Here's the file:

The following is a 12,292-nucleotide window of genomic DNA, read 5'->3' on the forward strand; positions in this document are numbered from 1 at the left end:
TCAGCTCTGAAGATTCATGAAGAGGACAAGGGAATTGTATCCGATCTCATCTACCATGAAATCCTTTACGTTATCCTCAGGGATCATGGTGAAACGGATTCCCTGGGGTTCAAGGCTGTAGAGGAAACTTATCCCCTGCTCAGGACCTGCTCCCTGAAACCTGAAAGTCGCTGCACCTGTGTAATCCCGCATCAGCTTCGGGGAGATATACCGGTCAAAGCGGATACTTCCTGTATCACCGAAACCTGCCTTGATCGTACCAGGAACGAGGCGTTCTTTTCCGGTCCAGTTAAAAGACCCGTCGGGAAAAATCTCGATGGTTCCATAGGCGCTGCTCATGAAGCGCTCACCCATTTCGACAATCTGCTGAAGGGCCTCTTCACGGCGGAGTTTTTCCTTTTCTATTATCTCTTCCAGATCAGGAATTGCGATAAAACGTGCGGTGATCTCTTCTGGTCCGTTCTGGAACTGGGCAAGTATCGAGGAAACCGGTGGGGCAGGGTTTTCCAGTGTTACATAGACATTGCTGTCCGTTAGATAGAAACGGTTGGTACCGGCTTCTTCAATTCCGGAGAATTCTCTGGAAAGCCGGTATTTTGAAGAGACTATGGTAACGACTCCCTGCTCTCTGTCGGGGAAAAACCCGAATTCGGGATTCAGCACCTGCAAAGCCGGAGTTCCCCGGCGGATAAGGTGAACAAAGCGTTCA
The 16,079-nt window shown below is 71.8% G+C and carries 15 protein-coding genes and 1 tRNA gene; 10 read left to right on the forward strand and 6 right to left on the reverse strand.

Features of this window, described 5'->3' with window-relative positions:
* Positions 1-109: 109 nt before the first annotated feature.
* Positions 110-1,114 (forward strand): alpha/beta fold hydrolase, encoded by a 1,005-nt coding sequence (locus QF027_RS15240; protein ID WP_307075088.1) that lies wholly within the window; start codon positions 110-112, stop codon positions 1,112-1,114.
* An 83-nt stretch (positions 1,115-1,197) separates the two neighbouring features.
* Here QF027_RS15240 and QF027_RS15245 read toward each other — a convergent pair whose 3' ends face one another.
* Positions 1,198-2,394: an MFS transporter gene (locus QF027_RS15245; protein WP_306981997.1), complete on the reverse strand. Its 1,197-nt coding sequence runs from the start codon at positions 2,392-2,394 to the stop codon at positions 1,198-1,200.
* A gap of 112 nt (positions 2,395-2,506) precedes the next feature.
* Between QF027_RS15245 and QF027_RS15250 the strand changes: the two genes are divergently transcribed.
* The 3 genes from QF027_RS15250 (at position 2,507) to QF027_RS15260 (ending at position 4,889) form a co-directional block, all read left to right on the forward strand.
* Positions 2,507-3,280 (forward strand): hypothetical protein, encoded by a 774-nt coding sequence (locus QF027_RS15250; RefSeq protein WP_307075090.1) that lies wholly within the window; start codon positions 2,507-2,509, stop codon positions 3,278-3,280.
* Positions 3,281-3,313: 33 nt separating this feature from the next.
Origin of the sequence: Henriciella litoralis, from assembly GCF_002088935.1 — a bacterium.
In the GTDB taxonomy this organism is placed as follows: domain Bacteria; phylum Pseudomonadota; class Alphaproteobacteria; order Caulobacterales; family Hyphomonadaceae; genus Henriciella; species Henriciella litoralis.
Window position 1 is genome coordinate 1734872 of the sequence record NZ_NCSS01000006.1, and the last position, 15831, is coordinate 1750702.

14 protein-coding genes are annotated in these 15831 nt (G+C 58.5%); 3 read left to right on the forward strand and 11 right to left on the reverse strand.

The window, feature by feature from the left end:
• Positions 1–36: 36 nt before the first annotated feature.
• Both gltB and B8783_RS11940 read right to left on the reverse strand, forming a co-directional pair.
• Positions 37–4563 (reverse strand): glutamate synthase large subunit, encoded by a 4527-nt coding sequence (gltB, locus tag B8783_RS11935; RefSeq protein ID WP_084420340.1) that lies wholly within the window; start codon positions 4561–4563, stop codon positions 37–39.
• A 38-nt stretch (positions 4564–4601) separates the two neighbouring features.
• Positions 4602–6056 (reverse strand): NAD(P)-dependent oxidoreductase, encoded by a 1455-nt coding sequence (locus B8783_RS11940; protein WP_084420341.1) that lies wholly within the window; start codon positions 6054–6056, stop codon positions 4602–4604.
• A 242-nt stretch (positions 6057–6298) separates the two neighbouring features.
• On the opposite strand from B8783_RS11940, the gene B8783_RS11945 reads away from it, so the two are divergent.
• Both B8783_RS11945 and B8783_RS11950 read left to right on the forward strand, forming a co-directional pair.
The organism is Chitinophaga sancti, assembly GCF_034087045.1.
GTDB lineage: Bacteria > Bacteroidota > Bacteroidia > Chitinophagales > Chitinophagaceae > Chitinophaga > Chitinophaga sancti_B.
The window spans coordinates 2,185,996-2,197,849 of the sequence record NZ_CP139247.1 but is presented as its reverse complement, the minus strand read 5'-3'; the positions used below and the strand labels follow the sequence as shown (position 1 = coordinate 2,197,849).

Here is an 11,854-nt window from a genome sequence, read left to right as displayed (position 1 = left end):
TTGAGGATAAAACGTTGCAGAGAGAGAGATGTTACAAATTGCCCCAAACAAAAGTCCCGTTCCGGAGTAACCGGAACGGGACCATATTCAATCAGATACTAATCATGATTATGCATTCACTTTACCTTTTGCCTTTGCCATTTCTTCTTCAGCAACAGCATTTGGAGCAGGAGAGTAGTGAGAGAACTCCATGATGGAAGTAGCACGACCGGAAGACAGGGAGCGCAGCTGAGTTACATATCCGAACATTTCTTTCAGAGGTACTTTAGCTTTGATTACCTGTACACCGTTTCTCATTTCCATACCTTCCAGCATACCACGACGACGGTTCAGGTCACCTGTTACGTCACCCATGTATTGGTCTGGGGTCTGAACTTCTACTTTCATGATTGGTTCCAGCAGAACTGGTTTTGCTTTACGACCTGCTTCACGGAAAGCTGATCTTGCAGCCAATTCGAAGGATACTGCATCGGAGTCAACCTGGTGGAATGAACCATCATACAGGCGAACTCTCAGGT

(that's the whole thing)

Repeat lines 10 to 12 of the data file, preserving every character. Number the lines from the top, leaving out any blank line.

* A gap of 112 nt (positions 2,395-2,506) precedes the next feature.
* Between QF027_RS15245 and QF027_RS15250 the strand changes: the two genes are divergently transcribed.
* The 3 genes from QF027_RS15250 (at position 2,507) to QF027_RS15260 (ending at position 4,889) form a co-directional block, all read left to right on the forward strand.